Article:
As part of its plan to start limited deployments in dense urban areas, Vodafone announces that it will begin testing next-generation 5G mobile networks in seven of Britain’s largest cities.
With testing due to start in the latter part of 2018, the management of global operator Vodafone Group has signalled it is by no means in any rush to roll out 5G; seeing the potential tenfold increase in mobile broadband speeds it offers as an initial way to wire greater efficiencies out of network choke points.
As the third largest mobile operator, Vodafone UK say it will be laying the groundwork for 5G services as a supplement to already existing 4G networks – these will be installed in 40 locations surrounding Birmingham, Bristol, Cardiff, Glasgow, Liverpool, London and Manchester.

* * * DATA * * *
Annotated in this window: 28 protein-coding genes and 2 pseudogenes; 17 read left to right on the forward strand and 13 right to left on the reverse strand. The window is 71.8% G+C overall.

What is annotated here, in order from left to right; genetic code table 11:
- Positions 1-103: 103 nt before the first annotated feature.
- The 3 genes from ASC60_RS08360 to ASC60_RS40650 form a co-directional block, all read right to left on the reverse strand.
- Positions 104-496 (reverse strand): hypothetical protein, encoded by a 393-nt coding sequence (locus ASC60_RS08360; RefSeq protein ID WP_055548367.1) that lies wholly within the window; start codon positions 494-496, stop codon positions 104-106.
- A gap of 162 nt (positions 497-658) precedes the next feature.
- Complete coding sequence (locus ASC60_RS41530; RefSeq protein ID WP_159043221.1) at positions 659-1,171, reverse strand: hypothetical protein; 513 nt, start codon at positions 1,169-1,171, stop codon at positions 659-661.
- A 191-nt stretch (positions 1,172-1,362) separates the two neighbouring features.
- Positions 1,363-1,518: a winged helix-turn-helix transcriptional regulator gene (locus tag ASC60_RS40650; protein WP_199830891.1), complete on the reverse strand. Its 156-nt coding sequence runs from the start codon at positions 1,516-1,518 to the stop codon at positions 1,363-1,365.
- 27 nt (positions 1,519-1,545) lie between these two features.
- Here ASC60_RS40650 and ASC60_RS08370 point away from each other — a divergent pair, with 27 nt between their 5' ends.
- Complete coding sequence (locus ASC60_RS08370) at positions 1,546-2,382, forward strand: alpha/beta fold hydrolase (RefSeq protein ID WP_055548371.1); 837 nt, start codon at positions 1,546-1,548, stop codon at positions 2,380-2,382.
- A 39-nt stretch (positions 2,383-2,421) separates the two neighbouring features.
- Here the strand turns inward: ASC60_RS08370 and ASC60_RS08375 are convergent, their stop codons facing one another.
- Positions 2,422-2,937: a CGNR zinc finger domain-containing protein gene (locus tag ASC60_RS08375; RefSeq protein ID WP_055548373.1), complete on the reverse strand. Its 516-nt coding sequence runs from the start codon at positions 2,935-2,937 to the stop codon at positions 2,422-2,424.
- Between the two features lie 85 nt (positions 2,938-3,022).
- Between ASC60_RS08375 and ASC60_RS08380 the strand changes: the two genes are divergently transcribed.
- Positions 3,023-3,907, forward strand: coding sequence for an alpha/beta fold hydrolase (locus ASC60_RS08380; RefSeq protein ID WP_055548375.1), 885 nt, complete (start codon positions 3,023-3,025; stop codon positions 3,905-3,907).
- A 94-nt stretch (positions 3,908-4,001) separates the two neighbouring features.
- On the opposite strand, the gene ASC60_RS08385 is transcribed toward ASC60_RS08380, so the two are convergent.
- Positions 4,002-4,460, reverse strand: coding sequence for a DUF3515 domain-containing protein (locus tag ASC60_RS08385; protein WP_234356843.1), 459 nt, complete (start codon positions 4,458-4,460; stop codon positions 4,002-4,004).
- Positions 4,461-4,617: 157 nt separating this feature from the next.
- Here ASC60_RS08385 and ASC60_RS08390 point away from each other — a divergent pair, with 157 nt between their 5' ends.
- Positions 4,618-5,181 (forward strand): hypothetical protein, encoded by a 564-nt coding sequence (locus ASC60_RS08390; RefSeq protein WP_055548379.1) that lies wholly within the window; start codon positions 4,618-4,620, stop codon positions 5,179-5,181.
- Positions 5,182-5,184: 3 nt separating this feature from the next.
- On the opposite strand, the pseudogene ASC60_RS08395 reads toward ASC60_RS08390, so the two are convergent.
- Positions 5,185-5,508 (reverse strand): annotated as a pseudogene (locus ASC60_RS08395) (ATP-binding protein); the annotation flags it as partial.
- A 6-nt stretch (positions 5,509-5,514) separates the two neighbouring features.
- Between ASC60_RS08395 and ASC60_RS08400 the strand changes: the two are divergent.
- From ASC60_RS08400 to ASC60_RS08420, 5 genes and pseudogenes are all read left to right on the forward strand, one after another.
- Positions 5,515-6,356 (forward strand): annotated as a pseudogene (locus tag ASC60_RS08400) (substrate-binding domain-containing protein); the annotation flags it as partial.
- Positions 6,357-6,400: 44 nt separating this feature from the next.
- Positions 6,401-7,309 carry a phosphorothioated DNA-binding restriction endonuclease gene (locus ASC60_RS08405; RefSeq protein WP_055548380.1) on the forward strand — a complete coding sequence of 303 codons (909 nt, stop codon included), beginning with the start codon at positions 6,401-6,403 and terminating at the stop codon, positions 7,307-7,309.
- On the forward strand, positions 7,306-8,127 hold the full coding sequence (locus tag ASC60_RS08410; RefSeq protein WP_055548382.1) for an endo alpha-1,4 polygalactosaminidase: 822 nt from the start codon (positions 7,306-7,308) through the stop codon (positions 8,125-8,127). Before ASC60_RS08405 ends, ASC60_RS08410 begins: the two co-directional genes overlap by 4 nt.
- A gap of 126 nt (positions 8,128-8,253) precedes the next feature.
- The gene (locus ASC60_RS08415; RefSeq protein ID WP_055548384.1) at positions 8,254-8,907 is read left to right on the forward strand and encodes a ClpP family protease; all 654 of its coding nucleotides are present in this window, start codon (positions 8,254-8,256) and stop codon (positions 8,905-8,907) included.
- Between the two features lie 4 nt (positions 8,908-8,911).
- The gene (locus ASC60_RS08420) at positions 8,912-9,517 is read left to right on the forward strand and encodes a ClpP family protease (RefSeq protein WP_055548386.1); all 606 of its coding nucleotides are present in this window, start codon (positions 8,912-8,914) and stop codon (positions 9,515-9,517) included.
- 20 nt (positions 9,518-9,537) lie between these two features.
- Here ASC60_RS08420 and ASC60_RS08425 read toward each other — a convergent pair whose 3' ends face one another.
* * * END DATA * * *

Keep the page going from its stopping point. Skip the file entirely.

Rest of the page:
Vodafone, in a bid to target highly trafficked urban areas such as sports venues, offices, factories and hospitals, says its latest trials of 5G will commence between October and December 2018.
This may seem risky to some considering rival mobile operator EE, a unit of BT Group, has just released its plans to get the ball rolling by switching on the UK’s first 5G trial network in East London in October.
Adding to the reasoning behind its delay to switch on, Vodafone acknowledges its broad program of 4G network upgrades undertaken across Europe in recent years –combined with its strong position in licensed radio airwaves – ensures that it has capacity to meet traffic demand for years to come.
The company says it is waiting until 5G-ready phones and other devices start to become available in the 2020 timeframe before it considers fuller 5G deployments. Vodafone has forecast that 5G is unlikely to be adopted by 50% of phone users before the middle of the next decade, or around seven years out. But, all things considered, could this be a risky option?